Just about anyone who is reading this is going to know something about pills. There are just so many of them. Myself, the last time I got sick (read my book “Alert and Oriented x3) it actually wasn’t a problem with a pill, it was a problem with a new, fancy injection that would last longer, feel better, help me more, and cause me to lose weight. Problem? The thing didn’t work and I ended up losing a month of my life pacing the halls of a psychiatric ward, thinking there were spies everywhere and that people on the ward were plotting a horrible death for me. I even imagined that people I knew on the outside of the hospital were on the ward and were controlling me and laughing about it.
Then there is what I call the long hospital visit. This had happened almost 20 years ago in 2001. At this time, I had been taking a pill called Depekane, a mood stabilizer and somehow I thought that since I had been well for such a long time that I could lower the dose. I really wish sometimes that they would offer people with mental illnesses immediate, intensive training as to how pills work. Lowering my deplane was literally the worst mistake I have ever made. I slowly degraded into a person in an extremely poor mental state, and ended up walking out my door one day to find the main door to my building was jammed and all of a sudden I was convinced someone had rigged a bomb in the building and that they were sealing me and my neighbours in to get rid of me. It may seem funny but those are the kinds of things that go on in your mind when you experience psychosis. I have the unfortunate situation of also having anxiety and depression along with my psychosis and mood swings.
My depression and anxiety was very apparent when I was younger. As a child I would constantly walk looking down. It was so bad that I ended up with neck problems. I was very quiet and had few friends. Social situations terrified me. I can recall later on in junior high going to dances that I never danced at. Then I found alcohol and all of a sudden I could push through my anxiety and have a lot of fun. There was a problem though. I was a twelve-year-old dancing in a fifteen-year-old’s body and I never treated the girls I made advances on very well. There were some incredible times in high school though, there was a young woman named Patti who seemed to take a liking to me. She was beautiful and played piano and loved classical music as I did and even once made a comment in my presence that she thought I was good looking. All that really happened was that we went to a movie on a double date with my best friend and his girlfriend who was her best friend. It was nice but it never became a real relationship.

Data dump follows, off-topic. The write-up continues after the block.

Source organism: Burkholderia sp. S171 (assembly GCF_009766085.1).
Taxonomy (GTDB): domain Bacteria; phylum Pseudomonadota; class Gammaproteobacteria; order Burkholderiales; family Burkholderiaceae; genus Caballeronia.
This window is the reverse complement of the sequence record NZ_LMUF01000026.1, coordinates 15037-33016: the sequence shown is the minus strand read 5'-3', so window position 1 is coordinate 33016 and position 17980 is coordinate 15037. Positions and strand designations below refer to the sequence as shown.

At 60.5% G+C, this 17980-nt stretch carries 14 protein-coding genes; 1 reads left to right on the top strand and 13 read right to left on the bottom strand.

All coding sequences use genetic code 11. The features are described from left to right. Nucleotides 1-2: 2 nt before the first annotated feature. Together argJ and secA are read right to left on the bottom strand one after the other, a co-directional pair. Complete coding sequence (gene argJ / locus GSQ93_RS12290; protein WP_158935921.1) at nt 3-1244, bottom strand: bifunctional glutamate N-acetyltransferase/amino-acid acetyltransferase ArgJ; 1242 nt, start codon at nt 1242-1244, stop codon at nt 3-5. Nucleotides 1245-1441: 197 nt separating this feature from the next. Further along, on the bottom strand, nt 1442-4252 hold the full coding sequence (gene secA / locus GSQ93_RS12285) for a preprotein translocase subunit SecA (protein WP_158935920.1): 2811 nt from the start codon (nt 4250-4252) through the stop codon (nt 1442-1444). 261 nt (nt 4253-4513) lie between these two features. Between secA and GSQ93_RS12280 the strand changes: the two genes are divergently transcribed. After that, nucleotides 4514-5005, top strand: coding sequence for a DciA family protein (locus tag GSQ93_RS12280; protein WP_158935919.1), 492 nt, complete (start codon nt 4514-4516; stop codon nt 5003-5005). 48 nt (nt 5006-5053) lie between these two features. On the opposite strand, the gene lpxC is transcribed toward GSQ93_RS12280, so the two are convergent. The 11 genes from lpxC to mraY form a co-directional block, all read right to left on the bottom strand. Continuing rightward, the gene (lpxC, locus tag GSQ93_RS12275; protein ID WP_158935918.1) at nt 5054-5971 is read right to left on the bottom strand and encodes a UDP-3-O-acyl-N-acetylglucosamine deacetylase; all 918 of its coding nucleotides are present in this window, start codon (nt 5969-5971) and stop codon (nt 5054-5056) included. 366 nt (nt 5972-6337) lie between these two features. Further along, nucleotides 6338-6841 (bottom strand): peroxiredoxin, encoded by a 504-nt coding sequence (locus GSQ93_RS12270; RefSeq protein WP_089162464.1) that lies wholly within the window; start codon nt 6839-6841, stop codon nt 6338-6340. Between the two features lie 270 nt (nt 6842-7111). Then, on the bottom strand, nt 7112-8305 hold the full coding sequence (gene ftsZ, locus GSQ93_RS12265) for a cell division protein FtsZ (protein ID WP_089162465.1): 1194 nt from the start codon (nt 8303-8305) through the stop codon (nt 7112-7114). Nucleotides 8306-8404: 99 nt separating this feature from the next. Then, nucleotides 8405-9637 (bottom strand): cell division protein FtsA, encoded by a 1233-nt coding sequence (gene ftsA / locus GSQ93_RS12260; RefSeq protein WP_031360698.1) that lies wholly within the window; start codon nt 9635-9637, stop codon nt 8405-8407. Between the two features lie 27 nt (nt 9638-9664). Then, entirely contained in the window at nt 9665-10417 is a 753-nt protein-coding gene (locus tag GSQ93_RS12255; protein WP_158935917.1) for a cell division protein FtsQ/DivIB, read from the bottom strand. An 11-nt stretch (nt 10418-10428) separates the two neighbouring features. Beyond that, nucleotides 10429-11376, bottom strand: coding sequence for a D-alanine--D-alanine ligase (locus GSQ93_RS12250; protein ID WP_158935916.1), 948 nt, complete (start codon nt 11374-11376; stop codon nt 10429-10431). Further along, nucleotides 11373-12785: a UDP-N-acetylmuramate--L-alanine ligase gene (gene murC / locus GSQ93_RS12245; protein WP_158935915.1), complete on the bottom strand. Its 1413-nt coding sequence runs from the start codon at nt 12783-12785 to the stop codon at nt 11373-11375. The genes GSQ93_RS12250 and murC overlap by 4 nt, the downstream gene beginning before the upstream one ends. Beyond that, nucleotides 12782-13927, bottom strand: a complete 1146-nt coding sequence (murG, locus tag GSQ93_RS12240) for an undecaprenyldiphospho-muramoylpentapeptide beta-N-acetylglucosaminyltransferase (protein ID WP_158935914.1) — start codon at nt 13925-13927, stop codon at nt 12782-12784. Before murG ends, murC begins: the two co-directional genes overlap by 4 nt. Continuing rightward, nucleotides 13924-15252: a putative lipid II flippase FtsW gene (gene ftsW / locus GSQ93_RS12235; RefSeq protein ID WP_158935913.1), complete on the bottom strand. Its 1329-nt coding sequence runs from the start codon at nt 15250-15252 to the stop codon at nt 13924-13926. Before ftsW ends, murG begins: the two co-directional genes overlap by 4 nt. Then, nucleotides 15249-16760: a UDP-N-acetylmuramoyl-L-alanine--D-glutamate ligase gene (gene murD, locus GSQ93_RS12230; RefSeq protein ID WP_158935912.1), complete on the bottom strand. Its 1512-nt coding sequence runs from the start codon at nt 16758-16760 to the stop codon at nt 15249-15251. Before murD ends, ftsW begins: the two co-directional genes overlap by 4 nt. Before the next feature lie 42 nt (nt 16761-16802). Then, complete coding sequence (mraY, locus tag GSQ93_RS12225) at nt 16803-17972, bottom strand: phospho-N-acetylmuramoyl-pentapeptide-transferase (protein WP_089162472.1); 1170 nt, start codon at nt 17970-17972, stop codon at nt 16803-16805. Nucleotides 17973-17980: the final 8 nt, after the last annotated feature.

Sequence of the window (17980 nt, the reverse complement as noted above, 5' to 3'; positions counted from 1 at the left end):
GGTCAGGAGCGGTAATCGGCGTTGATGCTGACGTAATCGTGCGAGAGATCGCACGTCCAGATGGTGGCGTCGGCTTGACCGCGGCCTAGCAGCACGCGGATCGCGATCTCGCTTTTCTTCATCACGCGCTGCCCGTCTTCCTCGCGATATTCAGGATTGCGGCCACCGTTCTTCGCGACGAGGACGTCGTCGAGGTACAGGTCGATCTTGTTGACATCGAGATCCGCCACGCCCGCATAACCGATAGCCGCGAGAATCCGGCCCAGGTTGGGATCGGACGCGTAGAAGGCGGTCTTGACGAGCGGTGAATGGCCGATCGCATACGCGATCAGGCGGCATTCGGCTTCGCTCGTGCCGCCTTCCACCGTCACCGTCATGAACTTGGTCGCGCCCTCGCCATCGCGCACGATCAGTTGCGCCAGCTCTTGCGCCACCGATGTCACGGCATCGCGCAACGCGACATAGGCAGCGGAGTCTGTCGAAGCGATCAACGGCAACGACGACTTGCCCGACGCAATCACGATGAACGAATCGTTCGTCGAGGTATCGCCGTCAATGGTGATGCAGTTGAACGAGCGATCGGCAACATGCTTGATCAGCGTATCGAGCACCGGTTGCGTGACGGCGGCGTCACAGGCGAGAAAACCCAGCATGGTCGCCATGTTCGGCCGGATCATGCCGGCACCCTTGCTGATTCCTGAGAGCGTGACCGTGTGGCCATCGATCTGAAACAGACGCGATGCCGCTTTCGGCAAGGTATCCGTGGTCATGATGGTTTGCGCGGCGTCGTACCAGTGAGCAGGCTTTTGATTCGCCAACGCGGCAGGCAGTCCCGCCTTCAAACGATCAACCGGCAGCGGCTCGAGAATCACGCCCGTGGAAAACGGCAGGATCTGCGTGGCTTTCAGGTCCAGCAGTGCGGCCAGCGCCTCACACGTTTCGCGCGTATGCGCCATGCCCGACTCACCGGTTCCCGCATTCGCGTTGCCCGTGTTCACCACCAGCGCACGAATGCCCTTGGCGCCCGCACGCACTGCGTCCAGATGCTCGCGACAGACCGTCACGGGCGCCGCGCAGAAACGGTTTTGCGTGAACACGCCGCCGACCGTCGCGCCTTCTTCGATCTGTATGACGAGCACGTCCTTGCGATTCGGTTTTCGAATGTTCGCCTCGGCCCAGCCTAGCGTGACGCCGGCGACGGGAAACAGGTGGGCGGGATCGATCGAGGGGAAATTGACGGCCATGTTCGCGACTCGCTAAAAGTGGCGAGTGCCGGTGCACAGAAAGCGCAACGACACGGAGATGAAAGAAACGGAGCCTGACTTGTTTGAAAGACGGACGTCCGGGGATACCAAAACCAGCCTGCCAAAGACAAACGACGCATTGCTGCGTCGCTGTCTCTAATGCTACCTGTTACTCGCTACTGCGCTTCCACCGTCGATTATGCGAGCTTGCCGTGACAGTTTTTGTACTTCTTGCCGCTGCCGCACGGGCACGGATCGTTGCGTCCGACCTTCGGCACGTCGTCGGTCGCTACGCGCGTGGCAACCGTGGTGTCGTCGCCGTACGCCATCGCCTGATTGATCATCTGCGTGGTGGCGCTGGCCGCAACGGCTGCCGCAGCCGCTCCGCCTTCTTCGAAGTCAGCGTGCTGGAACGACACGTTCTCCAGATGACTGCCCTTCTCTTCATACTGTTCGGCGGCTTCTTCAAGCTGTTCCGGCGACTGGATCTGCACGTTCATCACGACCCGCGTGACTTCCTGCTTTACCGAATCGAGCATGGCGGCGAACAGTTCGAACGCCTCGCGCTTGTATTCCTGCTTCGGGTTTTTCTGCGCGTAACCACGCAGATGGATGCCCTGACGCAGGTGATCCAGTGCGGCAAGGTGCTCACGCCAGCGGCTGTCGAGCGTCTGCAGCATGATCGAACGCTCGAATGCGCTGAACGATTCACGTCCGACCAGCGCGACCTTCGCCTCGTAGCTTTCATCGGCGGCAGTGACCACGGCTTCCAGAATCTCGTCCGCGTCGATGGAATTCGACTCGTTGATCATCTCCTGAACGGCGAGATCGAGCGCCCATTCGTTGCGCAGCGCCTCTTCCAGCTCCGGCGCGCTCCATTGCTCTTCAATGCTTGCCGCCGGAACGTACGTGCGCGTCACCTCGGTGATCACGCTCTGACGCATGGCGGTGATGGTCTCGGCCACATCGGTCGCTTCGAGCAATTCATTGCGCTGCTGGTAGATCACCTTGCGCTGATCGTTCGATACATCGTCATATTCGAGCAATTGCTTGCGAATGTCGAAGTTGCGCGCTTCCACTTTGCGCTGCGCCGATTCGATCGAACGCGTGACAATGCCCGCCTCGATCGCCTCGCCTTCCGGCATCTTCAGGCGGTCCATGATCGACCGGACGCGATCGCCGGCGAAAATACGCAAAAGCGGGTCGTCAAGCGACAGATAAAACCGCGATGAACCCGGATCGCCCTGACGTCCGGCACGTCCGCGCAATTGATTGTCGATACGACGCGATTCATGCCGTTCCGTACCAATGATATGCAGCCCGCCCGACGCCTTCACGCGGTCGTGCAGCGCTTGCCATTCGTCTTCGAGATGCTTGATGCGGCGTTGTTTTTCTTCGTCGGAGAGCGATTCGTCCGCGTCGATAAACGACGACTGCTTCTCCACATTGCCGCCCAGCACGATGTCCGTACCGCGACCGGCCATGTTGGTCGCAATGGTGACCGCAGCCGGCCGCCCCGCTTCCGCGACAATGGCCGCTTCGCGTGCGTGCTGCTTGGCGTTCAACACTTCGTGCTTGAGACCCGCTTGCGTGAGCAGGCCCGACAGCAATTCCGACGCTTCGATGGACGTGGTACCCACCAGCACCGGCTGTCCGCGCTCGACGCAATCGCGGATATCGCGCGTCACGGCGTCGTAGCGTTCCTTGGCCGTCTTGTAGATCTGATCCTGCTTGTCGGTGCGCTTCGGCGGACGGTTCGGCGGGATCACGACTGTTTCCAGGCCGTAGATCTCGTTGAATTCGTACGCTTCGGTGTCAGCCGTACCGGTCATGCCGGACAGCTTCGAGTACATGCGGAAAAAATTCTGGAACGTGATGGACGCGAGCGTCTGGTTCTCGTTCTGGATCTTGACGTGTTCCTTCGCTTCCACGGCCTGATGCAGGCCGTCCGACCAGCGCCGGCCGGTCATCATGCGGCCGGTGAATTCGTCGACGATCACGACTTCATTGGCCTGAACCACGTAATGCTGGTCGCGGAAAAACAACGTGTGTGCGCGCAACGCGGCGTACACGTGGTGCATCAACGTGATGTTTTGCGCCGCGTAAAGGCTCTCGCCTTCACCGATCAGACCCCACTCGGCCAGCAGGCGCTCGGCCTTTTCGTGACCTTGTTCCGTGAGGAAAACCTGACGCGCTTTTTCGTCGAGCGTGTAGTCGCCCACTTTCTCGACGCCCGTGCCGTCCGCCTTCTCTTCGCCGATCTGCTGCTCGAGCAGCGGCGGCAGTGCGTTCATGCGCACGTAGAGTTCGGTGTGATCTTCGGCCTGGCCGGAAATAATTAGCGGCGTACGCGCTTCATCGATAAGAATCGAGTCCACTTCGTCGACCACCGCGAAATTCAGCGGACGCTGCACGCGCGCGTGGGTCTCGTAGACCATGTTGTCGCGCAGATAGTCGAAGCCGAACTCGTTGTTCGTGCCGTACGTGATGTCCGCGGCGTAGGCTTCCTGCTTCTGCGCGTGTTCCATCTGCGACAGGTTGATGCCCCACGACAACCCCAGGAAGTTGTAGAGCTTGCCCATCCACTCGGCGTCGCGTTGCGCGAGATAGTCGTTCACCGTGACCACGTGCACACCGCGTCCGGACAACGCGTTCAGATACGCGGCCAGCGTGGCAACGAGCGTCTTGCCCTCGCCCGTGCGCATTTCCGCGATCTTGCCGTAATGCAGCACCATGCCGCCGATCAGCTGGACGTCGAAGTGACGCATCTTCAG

One of the big things about that time was alcohol. I didn’t see it as the poisonous, addictive and brain-cell eating drug that it was. I saw it as me being able to talk to girls and feel relaxed. The problem dogged me for a long time, when I was 20 some friends invited me camping and I hadn’t drank in 6 months. I thought that all at once I could just forget about my pills and go back to the party animal those friends once knew, but it ended in disaster so bad I don’t even want to continue. Simple lesson: Don’t mix medications or other drugs with alcohol.
To speak of another drug, there is of course pot. One time I went to a bar to see a band and got invited to a party that was going on after the show. I had been drinking a little but took a couple of hits on a joint and got excruciatingly paranoid and again made an ass of myself. My simple solution? I found 12-step meetings. I no longer go to them, but if you think you have a problem, even if you just drink a little and have a hard time not doing so and you are on medication, I endorse going to meetings fully. All the advice I would like to give is to try and get to one every day, look for a sponsor who has 5+ years of sobriety and to follow the literature you are given, read it until you have memorized it. I did that, and in the end of my meeting days shortly before my sponsor passed away, he said that we don’t have a cure for alcoholism or any addictions we are dealing with. We just have a daily reprieve based on the maintenance of our spiritual condition.
Now to get back to pills before I bore you too much, I just wanted to talk a little about over the counter pills. I want to mainly talk about sleep aids, but there are many more natural/herbal pills that have made a lot of claims. I am very unsure of a lot of them. One thing I take which I cleared with my Psychiatrist is Melatonin. It is a good sleep aid but often makes me sleep in late. I also have permission to take an occasional clonazepam/rivotril. This pill can help calm me down a lot, it is the newer version of valium that is supposed to be less addictive. Trouble is, the drug is still pretty addictive! At least once a week I stop taking it for a few days and the first day of that fast is usually spent sleeping. I really emphasize that any unnecessary pill should be considered very careful for interactions and such by you, on google, and by your doctor. The psychiatrists all pretty much know what they are doing and have the schooling and the vocabulary to look up pills in a CPS (compendium of pharmaceuticals and specialties). I should emphasize here something a lifeguard at my pool told me once (she was studying to be a doctor) She basically said to me that any kind of problem with any part of the human body is best deal with with exercise. I don’t exactly know how that works for every problem, but I do know that if you get a workout in each day you are definitely going to sleep better. Alcohol may get you to sleep but it blocks some of the sleep that renews and refreshes us. Well, that blog went on a lot longer than I thought! Thanks to everyone who has downloaded and read my new book!! Take care people, and as always if you would like to see a topic covered in this blog, please let me know.